11 Substitutes for baking powder, a pantry staple

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(Natural News) Baking powder – a leavening agent in baking – is a kitchen staple. It’s the essential ingredient that adds volume to baked goods and lightens their texture. Without baking powder, biscuits, bread and cookies are sure to be dense. Therefore, it’s important to have substitutes or alternatives on hand at all times.

Chemical reactions in the kitchen

Before considering substitutes, it’s important to understand how baking powder works. For starters, baking powder’s leavening effect is due to the production of carbon dioxide that occurs when its three components – an alkaline powder like baking soda, an acid salt and a neutral starch – mix with a liquid.

The alkaline and acid components of baking powder are responsible for its leavening effect. When moisture is added to baking powder, these two components react to release carbon dioxide. This gas is then trapped in the dough, thus causing it to inflate or rise.

On the other hand, the neutral starch added to baking powder helps to absorb moisture in the air. This helps keep the baking powder from reacting to moist or humid air during storage. This component also often comes in the form of potato starch.

Best substitutes for baking powder

With these three main components in mind, looking for a baking powder substitute becomes simple enough. Listed below are 11 healthful ingredients that could act as a substitute for one of the three components of baking powder. Mix them with the appropriate ingredients to make a decent baking powder substitute.

  1. Buttermilk – Buttermilk is a sour-tasting fermented product replete with beneficial microbes. Because it is an acidic ingredient, buttermilk combined with baking soda can produce the same leavening effect as baking powder. To substitute for 1 tsp baking powder, add 1/2 cup buttermilk and 1/4 tsp baking soda to the batter.
  2. Cream of tartar – Cream of tartar is a white, acidic powder formed during the winemaking process (fermentation of grapes). It is one of the most common substitutes for baking powder, not just because of their resemblance but also because of their chemical makeup. To substitute for baking powder, stick to a 2:1 ratio of cream of tartar to baking soda.
  3. Lemon juice – Lemon juice can fill in for the acidic component of baking powder. However, it does have a distinct flavor, so it’s best used in recipes that call for just a small amount of baking powder. A combination of 1/4 tsp lemon juice and 1/2 tsp baking soda should be enough to replace 1 tsp of baking powder.
  4. Vinegar – Vinegar also has a leavening effect when paired with baking soda in cakes and cookies. White vinegar works best for baking because of its neutral taste. It also won’t change the color of the batter, as is the case with other kinds of vinegar. (Related: Five surprising household uses for vinegar.)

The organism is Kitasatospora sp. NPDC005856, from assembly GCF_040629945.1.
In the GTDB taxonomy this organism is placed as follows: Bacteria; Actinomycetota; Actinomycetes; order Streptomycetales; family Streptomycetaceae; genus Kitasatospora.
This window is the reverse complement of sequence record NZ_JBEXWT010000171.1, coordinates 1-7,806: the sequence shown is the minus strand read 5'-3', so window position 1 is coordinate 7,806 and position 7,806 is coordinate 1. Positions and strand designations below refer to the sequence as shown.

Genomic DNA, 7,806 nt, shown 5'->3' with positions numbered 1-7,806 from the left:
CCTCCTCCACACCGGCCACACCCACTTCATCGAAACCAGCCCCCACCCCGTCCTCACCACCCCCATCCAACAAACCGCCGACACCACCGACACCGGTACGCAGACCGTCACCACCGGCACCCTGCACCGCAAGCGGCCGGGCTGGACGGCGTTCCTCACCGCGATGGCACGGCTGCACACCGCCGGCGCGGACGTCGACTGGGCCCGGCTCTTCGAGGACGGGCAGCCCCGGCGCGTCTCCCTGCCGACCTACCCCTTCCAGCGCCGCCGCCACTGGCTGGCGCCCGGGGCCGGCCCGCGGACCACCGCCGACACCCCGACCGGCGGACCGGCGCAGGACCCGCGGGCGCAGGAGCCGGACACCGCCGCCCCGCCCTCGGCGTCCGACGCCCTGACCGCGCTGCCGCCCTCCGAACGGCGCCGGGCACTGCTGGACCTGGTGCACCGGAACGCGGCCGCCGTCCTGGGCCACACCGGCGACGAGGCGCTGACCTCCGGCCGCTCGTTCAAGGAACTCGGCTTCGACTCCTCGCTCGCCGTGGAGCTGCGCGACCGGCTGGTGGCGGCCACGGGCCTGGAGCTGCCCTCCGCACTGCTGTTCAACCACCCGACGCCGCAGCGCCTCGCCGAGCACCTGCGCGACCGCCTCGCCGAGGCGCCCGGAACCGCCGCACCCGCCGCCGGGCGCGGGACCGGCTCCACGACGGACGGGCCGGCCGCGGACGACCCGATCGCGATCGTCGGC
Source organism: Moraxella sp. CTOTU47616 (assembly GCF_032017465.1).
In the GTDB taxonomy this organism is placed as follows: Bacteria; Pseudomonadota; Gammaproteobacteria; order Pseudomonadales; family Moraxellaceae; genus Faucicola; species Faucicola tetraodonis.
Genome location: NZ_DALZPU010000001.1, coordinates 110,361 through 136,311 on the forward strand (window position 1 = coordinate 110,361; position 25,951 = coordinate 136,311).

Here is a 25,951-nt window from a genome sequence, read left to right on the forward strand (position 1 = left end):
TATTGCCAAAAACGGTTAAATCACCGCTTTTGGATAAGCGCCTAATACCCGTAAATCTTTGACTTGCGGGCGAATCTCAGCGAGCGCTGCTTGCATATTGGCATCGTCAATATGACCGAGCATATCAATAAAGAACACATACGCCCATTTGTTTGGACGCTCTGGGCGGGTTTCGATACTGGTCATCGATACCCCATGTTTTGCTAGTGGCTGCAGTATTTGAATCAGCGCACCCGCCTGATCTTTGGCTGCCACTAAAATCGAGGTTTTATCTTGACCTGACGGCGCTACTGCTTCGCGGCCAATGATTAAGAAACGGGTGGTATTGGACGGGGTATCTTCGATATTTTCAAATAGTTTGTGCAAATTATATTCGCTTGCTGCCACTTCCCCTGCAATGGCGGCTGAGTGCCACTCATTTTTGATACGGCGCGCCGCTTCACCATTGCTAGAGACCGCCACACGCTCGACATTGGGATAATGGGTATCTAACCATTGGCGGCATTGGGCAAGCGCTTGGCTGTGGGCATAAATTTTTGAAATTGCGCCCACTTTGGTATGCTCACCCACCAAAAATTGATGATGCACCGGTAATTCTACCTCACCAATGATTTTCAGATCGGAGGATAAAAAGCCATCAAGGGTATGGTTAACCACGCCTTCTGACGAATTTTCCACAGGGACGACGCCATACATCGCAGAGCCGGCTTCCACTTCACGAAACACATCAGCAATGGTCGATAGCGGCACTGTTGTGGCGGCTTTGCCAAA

5. Egg whites – Some baked goods owe their soft and light texture to whipped egg whites, not baking powder. The number of egg whites needed to substitute for baking powder will depend on the recipe. Complex recipes might need up to 12 egg whites, whereas simpler recipes like pancakes might need just two or three.
  6. Self-rising flour – Self-rising flour can substitute for both baking soda and baking powder. It is made from a combination of all-purpose flour, baking powder and salt. In other words, it has all the essential ingredients needed to help baked goods rise.
  7. Yogurt – The process of fermentation makes yogurt highly acidic. Combined with baking soda, it makes for an ideal baking powder substitute. You can replace 1 tsp baking powder in a recipe with 1/4 tsp baking soda and 1/2 cup yogurt.
  8. Sour milk – Not to be confused with spoiled milk, sour milk is raw milk that has just begun to ferment. When mixed with baking soda, it reacts to produce the same leavening effect as baking powder. For best results, mix 1/2 cup sour milk and 1/4 tsp baking soda to replace 1 tsp baking powder.
  9. Molasses – This acidic substance is formed during sugar production. It is often used as a replacement for refined or processed sugar, but it can also double as a substitute for baking powder. Just combine 1/4 cup molasses and 1/4 tsp baking soda to replace 1 tsp baking powder.
  10. Club soda – Despite its name, club soda is just carbonated water that contains baking soda. Therefore, it makes for a decent leavening agent for adding volume to baked goods without the use of either baking powder or baking soda.
  11. Yeast – Yeast isn’t the most ideal substitute as it can impart its own flavor to the batter. But it will work in a pinch.


Baking powder is essential to making bread, pastries and other baked goods so soft and light. But if baking powder isn’t available, just mix and match these ingredients to make a decent-enough substitute.

Read more articles about natural substitutes for baking essentials at Ingredients.news.

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